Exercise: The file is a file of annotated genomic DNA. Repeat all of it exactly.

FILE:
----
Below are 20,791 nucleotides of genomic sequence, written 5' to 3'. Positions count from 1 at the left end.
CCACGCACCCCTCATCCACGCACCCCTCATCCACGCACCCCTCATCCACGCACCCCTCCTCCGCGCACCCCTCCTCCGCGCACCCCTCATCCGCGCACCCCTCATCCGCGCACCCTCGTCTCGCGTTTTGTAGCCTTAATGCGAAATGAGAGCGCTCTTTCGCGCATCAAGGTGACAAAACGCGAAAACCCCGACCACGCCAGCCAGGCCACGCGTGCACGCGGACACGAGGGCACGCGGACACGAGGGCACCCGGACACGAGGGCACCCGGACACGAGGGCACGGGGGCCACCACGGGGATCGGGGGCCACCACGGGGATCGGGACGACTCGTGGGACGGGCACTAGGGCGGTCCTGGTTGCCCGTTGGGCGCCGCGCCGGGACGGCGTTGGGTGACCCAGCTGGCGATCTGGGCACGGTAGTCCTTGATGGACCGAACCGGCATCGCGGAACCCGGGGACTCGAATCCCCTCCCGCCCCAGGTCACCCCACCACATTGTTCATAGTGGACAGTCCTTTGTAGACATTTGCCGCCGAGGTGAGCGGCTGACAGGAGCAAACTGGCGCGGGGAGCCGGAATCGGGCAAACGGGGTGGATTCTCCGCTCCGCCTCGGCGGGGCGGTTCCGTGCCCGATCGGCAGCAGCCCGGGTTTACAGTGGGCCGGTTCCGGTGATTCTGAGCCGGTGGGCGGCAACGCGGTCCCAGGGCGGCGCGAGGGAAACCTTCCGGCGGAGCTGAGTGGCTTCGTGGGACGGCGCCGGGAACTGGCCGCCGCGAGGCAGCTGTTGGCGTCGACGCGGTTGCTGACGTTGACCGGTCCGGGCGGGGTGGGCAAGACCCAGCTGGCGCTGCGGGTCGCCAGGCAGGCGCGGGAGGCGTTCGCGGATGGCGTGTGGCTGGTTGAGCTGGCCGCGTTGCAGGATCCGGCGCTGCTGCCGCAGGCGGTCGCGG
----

Below are 20,791 nucleotides of genomic sequence, written 5' to 3'. Positions count from 1 at the left end.
CCACGCACCCCTCATCCACGCACCCCTCATCCACGCACCCCTCATCCACGCACCCCTCCTCCGCGCACCCCTCCTCCGCGCACCCCTCATCCGCGCACCCCTCATCCGCGCACCCTCGTCTCGCGTTTTGTAGCCTTAATGCGAAATGAGAGCGCTCTTTCGCGCATCAAGGTGACAAAACGCGAAAACCCCGACCACGCCAGCCAGGCCACGCGTGCACGCGGACACGAGGGCACGCGGACACGAGGGCACCCGGACACGAGGGCACCCGGACACGAGGGCACGGGGGCCACCACGGGGATCGGGGGCCACCACGGGGATCGGGACGACTCGTGGGACGGGCACTAGGGCGGTCCTGGTTGCCCGTTGGGCGCCGCGCCGGGACGGCGTTGGGTGACCCAGCTGGCGATCTGGGCACGGTAGTCCTTGATGGACCGAACCGGCATCGCGGAACCCGGGGACTCGAATCCCCTCCCGCCCCAGGTCACCCCACCACATTGTTCATAGTGGACAGTCCTTTGTAGACATTTGCCGCCGAGGTGAGCGGCTGACAGGAGCAAACTGGCGCGGGGAGCCGGAATCGGGCAAACGGGGTGGATTCTCCGCTCCGCCTCGGCGGGGCGGTTCCGTGCCCGATCGGCAGCAGCCCGGGTTTACAGTGGGCCGGTTCCGGTGATTCTGAGCCGGTGGGCGGCAACGCGGTCCCAGGGCGGCGCGAGGGAAACCTTCCGGCGGAGCTGAGTGGCTTCGTGGGACGGCGCCGGGAACTGGCCGCCGCGAGGCAGCTGTTGGCGTCGACGCGGTTGCTGACGTTGACCGGTCCGGGCGGGGTGGGCAAGACCCAGCTGGCGCTGCGGGTCGCCAGGCAGGCGCGGGAGGCGTTCGCGGATGGCGTGTGGCTGGTTGAGCTGGCCGCGTTGCAGGATCCGGCGCTGCTGCCGCAGGCGGTCGCGG